Please note: The information on this page is provided for informational purposes only. As of 2012, Simmons Hanly Conroy is no longer accepting cases involving Avandia.
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The diabetes drug Avandia has recently been linked to an increased risk of heart attack and stroke, and many people have taken this drug, unaware of its potential deadly risks.
ABOUT AVANDIA AND HEART ATTACK RISK
One of the most promising medications to be developed in recent years was Avandia, a drug from GlaxoSmithKline, frequently prescribed to treat diabetes, one of the most prevalent medical issues facing the United States today.
Despite the early praise Avandia received, a research paper published in the Journal of the American Medical Association (JAMA) found that patients taking Avandia had a 42 percent greater chance of a heart attack . The results, compiled from four separate clinical trials of Avandia, lasting at least one year each, confirm earlier studies suggesting increased cardiological risks from taking Avandia.
In contrast, a separate paper also published by JAMA concluded Actos, a rival diabetes treatment from Takeda Pharmaceuticals, appeared to reduce patients’ risk of heart attacks. The studies did not compare Avandia with Actos.
In December 2005, GlaxoSmithKline and FDA alerted healthcare professionals to new information regarding the potential of serious and potentially life-threatening side effects of the popular diabetes type 2 treating drug Avandia. The FDA alert stated:
“FDA informed healthcare professionals of a potential safety issue related to Avandia (rosiglitazone). An on-going analysis of safety data for the treatment of type 2 diabetes mellitus using Avandia showed differing rates of ischemic cardiovascular events including heart attack or heart-related adverse events, some fatal, relative to other drugs used to treat diabetes. The clinical studies reviewed to date vary with respect to their populations, treatment regimens, and length of follow-up. Based on these data, the risk of ischemic cardiovascular events due to Avandia remain unclear. Prescribers should continue to carefully make individualized treatment decisions for patients with diabetes mellitus.”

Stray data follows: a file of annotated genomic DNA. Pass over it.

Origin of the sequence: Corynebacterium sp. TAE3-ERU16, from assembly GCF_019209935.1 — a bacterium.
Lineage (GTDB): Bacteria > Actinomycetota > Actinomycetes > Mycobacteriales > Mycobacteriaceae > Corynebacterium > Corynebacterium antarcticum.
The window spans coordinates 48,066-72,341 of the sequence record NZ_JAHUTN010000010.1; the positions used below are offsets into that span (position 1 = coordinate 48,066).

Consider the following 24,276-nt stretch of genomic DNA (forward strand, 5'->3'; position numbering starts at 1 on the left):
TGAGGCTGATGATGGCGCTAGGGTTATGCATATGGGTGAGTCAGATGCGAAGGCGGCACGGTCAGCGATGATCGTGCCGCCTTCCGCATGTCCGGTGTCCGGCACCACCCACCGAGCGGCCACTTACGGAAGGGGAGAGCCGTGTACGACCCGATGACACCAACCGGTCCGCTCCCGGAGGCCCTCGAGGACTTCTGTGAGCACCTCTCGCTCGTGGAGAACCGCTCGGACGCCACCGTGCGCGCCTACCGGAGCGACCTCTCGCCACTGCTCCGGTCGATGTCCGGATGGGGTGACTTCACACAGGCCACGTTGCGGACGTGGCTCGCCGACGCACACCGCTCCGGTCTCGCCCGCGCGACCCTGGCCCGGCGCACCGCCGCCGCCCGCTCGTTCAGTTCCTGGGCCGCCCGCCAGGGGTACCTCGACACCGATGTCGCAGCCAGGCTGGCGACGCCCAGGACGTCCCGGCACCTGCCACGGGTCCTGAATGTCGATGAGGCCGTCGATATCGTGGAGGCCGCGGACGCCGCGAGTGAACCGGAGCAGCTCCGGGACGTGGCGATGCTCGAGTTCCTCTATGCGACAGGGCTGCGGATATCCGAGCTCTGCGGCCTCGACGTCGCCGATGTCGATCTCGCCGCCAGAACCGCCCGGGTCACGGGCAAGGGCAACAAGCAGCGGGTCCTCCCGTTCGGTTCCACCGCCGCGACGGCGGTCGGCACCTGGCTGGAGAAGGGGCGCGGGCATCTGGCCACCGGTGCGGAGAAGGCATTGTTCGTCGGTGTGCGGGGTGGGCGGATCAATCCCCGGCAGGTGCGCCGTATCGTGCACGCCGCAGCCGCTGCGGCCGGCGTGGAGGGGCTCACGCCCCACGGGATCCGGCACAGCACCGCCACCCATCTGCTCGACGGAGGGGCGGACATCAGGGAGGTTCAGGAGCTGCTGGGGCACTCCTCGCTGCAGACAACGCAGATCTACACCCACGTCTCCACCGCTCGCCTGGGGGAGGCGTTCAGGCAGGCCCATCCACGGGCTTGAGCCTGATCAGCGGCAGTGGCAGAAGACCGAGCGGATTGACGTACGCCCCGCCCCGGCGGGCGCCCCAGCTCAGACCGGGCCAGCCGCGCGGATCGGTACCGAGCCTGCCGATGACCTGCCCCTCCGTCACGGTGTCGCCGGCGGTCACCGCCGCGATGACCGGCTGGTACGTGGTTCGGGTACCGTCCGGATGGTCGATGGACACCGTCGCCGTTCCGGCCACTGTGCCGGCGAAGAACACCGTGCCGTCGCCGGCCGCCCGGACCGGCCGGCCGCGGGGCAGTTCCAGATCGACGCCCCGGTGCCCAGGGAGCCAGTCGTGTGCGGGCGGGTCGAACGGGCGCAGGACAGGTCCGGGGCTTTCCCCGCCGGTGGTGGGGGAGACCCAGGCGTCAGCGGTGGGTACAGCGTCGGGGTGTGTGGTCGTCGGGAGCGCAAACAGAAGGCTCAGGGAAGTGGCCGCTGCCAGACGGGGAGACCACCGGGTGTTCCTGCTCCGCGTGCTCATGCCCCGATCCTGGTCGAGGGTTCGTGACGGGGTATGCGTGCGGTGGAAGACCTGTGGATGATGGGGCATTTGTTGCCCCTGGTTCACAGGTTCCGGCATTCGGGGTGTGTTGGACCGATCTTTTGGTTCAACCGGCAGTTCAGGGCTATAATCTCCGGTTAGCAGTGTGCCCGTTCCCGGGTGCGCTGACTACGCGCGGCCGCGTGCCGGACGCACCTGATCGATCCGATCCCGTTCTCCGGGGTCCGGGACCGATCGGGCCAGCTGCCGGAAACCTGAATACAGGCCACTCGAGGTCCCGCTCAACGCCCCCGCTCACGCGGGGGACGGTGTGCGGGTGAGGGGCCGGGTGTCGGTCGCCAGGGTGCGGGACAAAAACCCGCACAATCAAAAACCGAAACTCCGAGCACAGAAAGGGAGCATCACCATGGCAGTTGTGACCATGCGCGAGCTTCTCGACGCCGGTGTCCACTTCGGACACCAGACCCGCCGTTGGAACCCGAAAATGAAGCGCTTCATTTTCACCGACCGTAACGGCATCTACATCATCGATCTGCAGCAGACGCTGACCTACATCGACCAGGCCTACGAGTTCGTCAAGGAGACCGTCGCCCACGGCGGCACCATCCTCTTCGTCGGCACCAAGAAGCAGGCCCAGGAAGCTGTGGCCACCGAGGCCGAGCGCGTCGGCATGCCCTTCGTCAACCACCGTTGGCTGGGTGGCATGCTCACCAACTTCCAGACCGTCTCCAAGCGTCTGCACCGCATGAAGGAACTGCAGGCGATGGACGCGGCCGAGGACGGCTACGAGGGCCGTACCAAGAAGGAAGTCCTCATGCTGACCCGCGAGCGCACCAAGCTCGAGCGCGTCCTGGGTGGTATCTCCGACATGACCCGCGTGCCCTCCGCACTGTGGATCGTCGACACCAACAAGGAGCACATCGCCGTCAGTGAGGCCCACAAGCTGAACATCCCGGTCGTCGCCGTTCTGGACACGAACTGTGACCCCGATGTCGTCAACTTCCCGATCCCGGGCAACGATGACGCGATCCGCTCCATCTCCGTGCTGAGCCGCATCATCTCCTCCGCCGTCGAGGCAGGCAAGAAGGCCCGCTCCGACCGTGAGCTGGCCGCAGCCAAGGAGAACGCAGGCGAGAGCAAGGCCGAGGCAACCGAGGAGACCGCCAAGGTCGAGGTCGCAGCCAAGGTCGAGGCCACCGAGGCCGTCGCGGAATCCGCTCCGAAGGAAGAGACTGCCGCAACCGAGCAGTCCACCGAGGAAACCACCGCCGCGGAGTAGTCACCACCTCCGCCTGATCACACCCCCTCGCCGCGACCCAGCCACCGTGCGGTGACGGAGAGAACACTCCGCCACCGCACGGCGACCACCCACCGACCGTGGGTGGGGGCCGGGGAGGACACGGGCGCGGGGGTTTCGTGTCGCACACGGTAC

You can read the complete 2007 Safety Summary, including a link to the FDA News Release and Prescribing Information regarding this issue at: http://www.fda.gov/medwatch/safety/2007/safety07.htm#Avandia
The attorneys at Simmons Hanly Conroy have experience in litigating complex medical matters. We have taken a leadership role in standing up for individuals who have been injured by dangerous or defective drugs and devices, and over the last few years have represented thousands of pharmaceutical clients and recovered verdicts and settlements totaling more than $260 million.*
AVANDIA SIDE EFFECTS
Avandia can cause serious side effects such as pulmonary edema, heart attack and heart failure. Avandia is used to treat type 2 diabetes. Recent studies indicate Avandia increases the risk of heart attack by 30 to 40 percent. In fact, Avandia’s side effects recently prompted the FDA to add its more severe warning label to Avandia packaging.
Avandia side effects can be mild or in some cases, can even cause death. The way your body reacts to Avandia depends on a variety of factors – your overall health and medical history, for instance.
Mild Avandia side effects include:
- Back pain
Some of the more dangerous potential Avandia side effects include:
- Numbness in arm or leg
- Fluid retention
- Shortness of breath
- Unusual tiredness
- Increase in weight
If you are taking Avandia and experiencing any of these more serious side effects, please contact your physician immediately.
* Please note that recovery results vary per client. The recovery amounts in each case reflect the specific facts of that case. Further, recovery amounts in past cases are not a guarantee of future results.
AVANDIA TIMELINE OF EVENTS
The following is a timeline of events in the discovery of dangerous Avandia side effects:
May 1999 – GlaxoSmithKline’s Avandia is approved for market by the Food and Drug Administration (FDA) and is called one of the most promising new medications for type 2 diabetes, a prevalent medical issue in the U.S.
December 2005 – New information surfaces regarding worsening macular edema in patients taking Avandia.1
May 2007 – GlaxoSmithKline and FDA alerted healthcare professionals to new information regarding the potential of serious and potentially life-threatening side effects of the popular diabetes mellitus type 2 treating drug Avandia.2
July 2007 – Despite mounting evidence regarding Avandia heart risks and despite FDA drug safety warnings, 2 FDA advisory panels recommended that the Avandia remain on the market.3
September 2007 – The Journal of the American Medical Association finds after four separate clinical trials, one each year, patients taking Avandia run a 42 percent greater chance of having a heart attack, confirming earlier studies.4
November 2007 – According to Times Newspapers published reports, The Journal of the American Medical Association concludes that Actos, a rival diabetes treatment from Takeda Pharmaceuticals, appeared to reduce patients’ risk of heart attacks (no comparison with Avandia was done).5
February 2010 – The Senate Finance Committee released a report questioning whether the FDA adequately informed the public of the increased risk of heart attacks or whether they ignored safety concerns coming from not only medical professionals but their own drug safety officials.
Find out more about the FDA’s watch on Avandia that may eventually lead to this prescription drug’s recall.
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